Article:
My not-quite-two-year-old daughter stepped on the scale the other day. She giggled, looked down at the number, and stepped off. She was totally unaware of what she was doing, other than copying something that her mommy does. But it caused quite a stir within me. I thought forward to what I would do if, years from now, she were to step on the scale and make a sound or comment to herself like I often do. A seemingly simple “ugh” or rolling of the eyes. A sound of dissatisfaction.
My daughter is energetic, funny, healthy, smart, loving, sweet, and full of life.
At what point in her life will that not be enough for her?
At what point will my beautiful daughter decide the scale is too high, that her pants don’t look right, that her nose should be different or that her hair is too straight or curly? It pains me to think about this perfect little girl growing up and not believing she is a perfect creation of God.
As her mom, I am a critical piece in this.
I was sitting amongst the women in my church group last night. We somehow got into a discussion about spider veins, which then led to discussions around tummies that won’t go flat after childbirth despite a dedicated gym routine and other parts of our bodies we are not totally happy with. One woman spoke up and said,
“If only we could see ourselves in the same way that we see one another.”
Something so simple but I didn’t know how to respond. She was so right. I realized that I looked at each of those other women in this light of perfection. Yet, I was sitting there spinning around about how my stomach would never be the same after two kids.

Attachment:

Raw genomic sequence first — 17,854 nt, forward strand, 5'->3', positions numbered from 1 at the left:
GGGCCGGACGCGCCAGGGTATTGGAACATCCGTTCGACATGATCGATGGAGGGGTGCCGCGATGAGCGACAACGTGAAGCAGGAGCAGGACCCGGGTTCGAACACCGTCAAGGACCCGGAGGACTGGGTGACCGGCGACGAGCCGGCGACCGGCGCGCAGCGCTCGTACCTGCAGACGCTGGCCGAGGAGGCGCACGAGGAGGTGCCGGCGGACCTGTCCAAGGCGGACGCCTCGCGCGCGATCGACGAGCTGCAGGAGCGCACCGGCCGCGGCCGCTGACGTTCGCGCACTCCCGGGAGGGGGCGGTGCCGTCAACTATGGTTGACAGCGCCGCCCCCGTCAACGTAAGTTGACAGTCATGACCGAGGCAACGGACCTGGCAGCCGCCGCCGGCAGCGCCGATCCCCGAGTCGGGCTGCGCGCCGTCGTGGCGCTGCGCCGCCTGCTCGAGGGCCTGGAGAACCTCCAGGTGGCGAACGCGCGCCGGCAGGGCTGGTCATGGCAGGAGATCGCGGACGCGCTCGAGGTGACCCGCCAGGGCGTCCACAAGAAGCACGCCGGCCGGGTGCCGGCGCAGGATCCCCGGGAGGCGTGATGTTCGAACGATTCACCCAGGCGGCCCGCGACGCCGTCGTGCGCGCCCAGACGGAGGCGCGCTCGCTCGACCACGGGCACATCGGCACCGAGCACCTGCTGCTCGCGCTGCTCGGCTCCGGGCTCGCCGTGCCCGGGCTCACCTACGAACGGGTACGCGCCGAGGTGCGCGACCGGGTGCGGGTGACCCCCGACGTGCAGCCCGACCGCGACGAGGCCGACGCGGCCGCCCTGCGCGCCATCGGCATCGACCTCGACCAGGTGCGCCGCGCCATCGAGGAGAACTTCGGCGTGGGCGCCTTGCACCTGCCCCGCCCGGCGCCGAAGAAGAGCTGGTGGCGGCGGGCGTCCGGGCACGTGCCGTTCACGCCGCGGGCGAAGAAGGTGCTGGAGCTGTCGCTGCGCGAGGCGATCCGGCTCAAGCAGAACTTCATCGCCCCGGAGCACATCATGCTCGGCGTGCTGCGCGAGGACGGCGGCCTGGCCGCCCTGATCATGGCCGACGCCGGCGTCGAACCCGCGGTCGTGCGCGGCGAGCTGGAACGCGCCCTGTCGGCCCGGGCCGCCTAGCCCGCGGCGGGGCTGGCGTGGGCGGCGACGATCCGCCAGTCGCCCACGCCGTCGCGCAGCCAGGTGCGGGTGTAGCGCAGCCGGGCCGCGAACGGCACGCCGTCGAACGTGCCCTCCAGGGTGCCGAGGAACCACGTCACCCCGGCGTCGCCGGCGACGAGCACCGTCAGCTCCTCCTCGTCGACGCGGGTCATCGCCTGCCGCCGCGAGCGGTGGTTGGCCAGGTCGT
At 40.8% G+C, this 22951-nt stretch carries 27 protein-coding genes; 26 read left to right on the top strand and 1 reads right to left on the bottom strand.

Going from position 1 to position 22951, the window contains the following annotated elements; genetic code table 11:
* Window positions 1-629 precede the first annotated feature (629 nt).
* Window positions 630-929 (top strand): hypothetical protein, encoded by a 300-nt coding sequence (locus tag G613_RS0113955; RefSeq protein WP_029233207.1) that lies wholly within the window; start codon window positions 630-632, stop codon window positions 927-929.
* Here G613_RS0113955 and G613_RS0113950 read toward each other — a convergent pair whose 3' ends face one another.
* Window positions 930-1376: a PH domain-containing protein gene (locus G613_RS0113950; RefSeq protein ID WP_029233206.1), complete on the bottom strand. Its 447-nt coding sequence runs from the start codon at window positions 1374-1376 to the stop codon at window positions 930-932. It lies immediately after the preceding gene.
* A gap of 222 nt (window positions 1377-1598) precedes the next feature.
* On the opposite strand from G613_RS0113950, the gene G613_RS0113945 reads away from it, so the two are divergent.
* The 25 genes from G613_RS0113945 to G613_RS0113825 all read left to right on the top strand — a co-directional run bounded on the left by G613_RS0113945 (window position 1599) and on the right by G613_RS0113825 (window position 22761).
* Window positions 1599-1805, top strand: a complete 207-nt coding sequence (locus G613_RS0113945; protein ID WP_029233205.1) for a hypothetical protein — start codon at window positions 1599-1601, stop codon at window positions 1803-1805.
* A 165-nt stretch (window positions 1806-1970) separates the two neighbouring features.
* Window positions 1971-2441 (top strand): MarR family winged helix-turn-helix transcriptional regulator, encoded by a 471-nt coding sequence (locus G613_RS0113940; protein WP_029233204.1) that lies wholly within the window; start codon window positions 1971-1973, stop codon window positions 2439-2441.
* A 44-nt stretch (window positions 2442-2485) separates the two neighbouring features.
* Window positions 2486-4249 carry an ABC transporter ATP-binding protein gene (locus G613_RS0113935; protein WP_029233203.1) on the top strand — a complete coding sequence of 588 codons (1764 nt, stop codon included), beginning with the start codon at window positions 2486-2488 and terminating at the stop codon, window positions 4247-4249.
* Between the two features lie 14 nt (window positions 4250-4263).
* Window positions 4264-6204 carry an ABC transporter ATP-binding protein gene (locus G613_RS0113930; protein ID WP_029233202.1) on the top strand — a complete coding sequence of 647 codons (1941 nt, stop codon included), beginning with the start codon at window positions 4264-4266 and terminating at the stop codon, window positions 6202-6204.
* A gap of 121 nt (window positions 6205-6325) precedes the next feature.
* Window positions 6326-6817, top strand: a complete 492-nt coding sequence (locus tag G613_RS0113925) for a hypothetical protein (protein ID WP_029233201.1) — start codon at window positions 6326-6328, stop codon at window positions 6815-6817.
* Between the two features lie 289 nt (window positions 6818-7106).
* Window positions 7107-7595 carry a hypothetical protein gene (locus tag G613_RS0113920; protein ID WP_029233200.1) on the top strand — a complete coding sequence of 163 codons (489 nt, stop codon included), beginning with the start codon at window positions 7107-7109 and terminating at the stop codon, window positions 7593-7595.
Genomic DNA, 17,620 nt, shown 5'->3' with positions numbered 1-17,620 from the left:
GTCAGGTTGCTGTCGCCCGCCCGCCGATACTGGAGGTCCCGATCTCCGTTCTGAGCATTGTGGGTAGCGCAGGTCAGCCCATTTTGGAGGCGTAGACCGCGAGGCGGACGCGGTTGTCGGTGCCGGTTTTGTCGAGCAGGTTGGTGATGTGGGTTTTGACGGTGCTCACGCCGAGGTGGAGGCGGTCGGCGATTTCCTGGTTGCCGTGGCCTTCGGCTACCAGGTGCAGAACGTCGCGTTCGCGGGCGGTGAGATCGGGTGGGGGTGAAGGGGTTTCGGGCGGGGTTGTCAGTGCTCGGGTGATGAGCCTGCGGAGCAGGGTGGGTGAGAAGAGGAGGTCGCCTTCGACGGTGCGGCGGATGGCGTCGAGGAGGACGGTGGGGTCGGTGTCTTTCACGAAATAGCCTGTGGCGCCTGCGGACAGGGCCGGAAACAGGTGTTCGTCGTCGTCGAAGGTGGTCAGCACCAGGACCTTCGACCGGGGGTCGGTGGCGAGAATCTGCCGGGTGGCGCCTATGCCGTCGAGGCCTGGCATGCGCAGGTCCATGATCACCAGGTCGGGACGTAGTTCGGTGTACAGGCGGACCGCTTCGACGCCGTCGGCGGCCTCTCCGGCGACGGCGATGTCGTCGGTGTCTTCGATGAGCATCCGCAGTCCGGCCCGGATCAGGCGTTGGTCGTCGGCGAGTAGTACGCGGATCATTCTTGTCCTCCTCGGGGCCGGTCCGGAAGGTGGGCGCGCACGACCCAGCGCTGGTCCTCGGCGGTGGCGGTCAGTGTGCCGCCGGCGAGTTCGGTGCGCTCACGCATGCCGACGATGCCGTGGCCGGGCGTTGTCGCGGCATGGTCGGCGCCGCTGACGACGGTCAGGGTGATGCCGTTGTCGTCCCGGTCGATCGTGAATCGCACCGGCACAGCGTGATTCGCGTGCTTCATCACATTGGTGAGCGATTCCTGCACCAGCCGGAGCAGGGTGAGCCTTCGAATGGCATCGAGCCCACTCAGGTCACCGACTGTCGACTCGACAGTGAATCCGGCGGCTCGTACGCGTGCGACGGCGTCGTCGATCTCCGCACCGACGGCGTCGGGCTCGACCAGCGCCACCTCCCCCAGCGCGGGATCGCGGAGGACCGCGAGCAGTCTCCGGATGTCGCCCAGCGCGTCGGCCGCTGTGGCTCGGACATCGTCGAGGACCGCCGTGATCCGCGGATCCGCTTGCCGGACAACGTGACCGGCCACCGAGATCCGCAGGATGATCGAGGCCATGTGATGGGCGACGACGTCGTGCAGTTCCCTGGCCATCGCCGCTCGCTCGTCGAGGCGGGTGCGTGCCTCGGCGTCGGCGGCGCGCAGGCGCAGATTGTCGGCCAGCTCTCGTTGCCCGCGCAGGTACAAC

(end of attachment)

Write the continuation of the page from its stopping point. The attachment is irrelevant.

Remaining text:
At what point did being energetic, funny, healthy, smart, loving, sweet, and full of life stop being enough for me?
I refuse to let my son and daughter grow up in a house where their mom puts herself down or struggles to just say “thank you” when someone compliments her. Typically I want to somehow make a joke when I get a compliment, I don’t know why.
Our kids will face challenges. It’s inevitable. But if we can raise them to know that they are enough, that they are all the things we know them to be – then perhaps they won’t let society or bullies win and get into their heads.
I am an advocate for being fit, strong, and healthy. I work hard in the gym – not only for my health but also because it makes me feel great. I hope my daughter finds passion around something that makes her feel confident. If she grows up and decides she wants a tummy tuck or to tattoo eyebrows on (yes, this is a thing), I will support her. As long as she loves herself and can look in the mirror and give a genuine smile. I want her to always be the energetic and full of life person she is today.
Let’s make a deal. Let’s stop the nonsense. Let’s build our kids up, and build ourselves up as well. The next time someone compliments you, what if you simply said ‘thank you’ and actually smiled and believed their compliment? What an amazing example that would set for your daughter.